Powerful but not intimidating

K Shivraj
Sunday, 4 February 2018

The 2018 Triumph Tiger 1200 has dropped the Explorer from its title, but it continues to offer thrill to riders

Dropping the Explorer title, the 2018 Triumph Tiger 1200 comes in six variants — four XRs and two XCs. Lighter by 2 to 11 kg than the model it replaces, the new Tiger 1200 dry weighs 248kg. A re-arranged handlebar that is pulled back by 20mm makes the new adventure bike more rider friendly and ergonomic. The XRX Low version, with a seat height of 790-810mm, should make it suitable for short riders. The other variants come with a seat height of 835-855mm.

Feels nimble
Featuring adaptive cornering lamps, all-LED lamps, adjustable full-colour TFT screen, illuminated switchgear, new riding modes, hill-hold control, integrated braking system (on XRT and XCA), cornering ABS, shift assist (on XRT and XCA), keyless ignition and an updated cruise control unit, the Tiger 1200 feels nimble than the model it replaces. With TSAS (Triumph Semi-Active Suspension) as standard, the new bike comes with riding modes that differ according to the variant one chooses. They range between three and six modes! Along with a two-position seat height adjustment, USB and 12V power sockets, adjustable front and rear suspension, and cruise control, an electronic, easy-to-adjust windscreen is standard. The switchgear is illuminated and is easy to operate in dark.

Superbly agile
The 1,215cc three-cylinder engine has been upgraded with a lighter flywheel and crankshaft to produce a higher 141bhp at 9350rpm. The magnesium cam cover and a factory fitted Arrow exhaust (on the XRT and XCA) are new. Producing 122Nm of peak torque at 7600rpm, the Tiger 1200 feels agile. Displaying a great amount of agility, it is hard to believe that the bike dry weighs 248kg. The joystick mounted on the left-hand side of the handlebar control pod enables windscreen adjustment. The windscreen does a good job of diverting wind from the face of the rider. The handle grips are three-stage heated and their activation is on the left-hand side of the handlebar too.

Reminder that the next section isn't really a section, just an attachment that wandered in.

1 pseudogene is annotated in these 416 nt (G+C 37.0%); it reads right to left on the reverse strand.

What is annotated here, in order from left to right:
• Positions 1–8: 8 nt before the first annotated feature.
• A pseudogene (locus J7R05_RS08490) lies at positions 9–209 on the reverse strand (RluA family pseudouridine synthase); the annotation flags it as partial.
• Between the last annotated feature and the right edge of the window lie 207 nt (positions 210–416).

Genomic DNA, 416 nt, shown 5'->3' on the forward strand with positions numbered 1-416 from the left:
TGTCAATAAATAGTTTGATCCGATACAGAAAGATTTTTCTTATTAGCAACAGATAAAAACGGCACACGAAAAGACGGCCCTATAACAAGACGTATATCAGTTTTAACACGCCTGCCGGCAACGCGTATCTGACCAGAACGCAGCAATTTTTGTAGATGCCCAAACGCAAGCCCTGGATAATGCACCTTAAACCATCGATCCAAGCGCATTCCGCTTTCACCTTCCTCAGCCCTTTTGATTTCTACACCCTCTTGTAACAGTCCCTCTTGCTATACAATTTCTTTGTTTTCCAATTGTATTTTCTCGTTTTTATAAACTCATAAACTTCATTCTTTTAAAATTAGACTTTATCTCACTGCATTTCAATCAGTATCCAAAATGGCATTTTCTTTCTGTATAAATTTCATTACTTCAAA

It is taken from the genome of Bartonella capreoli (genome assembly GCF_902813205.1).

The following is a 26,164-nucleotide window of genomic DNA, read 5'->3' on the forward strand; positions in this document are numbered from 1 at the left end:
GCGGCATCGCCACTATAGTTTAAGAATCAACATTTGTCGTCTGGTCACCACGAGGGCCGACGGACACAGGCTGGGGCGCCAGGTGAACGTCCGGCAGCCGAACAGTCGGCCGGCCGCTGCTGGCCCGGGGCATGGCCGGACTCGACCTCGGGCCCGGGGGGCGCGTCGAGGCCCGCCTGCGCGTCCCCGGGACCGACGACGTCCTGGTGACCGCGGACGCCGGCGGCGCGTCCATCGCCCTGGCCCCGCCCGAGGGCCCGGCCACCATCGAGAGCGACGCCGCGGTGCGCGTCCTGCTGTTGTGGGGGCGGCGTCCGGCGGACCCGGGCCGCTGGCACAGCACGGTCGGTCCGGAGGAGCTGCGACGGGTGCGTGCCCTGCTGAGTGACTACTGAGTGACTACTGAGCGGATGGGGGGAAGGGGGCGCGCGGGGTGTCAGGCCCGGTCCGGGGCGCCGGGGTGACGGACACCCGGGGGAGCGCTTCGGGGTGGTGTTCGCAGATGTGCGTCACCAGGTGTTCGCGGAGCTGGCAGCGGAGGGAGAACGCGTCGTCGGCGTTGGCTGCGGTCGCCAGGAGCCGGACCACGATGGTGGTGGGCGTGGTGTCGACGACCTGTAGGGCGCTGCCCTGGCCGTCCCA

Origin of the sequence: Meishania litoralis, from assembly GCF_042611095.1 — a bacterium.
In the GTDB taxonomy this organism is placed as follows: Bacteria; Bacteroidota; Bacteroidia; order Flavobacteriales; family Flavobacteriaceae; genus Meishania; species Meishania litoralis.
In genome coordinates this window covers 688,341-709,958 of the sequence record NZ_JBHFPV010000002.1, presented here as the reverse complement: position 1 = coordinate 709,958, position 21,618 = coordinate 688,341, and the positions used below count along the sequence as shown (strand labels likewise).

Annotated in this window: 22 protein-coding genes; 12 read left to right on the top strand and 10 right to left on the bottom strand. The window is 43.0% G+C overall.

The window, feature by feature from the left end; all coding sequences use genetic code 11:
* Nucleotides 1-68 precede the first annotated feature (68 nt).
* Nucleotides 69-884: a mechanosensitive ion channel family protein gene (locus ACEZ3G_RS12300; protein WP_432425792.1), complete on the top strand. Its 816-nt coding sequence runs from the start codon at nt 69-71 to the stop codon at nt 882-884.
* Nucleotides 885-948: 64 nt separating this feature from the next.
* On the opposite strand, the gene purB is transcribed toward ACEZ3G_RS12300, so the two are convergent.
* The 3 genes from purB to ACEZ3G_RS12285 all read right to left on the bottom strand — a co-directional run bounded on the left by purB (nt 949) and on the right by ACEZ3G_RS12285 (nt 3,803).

For its tall and heavy looks, the Tiger 1200 is surprisingly easy to tame. When doing speeds in the range of 140kmph and 160kmph, the bike feels at ease. The engine does not intimidate with its delivery of power, even though it is strong. Quite linear and progressive, the power delivery of the Tiger 1200 has it shrinking around the rider.

Easy to ride in traffic
Riding it in traffic does not feel hard or demanding. It turns into corners quite well. The TSAS adapts very well to the surface. Off-road, it plays an important role to ensure a pliant ride. Not robbing the bike of its agility, the TSAS presents the Tiger 1200 with an ability to ride over treacherous terrain without the rider losing confidence. While the power delivery offers an intuitive control sense, the bike, off-road, feels predictable and friendly. For the more adventurous, there’s the new, Off-road Pro mode that turns off all assistance bits including ABS. The dirt-spec foot pegs provide good support to stand while riding over rough patches, and for good periods.

Powerful and progressive
The Tiger 1200 is one of the heavy bikes. The brakes, consisting of a 305mm radially mounted twin-disc set up at front and a 282mm single disc at the rear, do a brilliant job of getting the bike to decelerate. Not only do they feel powerful, their action is progressive. Starting with the low-spec XRX version to the top-spec XRT version, the Tiger 1200 is expected to be priced between Rs 16.5 lakh and Rs 20 lakh in India. The off-road spec XCA is expected to be priced Rs 1 lakh higher than the XRT. At such price levels, Triumph offers a powerful and loaded adventure bike that is backed by fine engineering attributes. It makes it powerful but not as intimidating as some of the other adventure bikes that are available in a similar price range. Bookings for the bike are open and delivery is expected to start this month.

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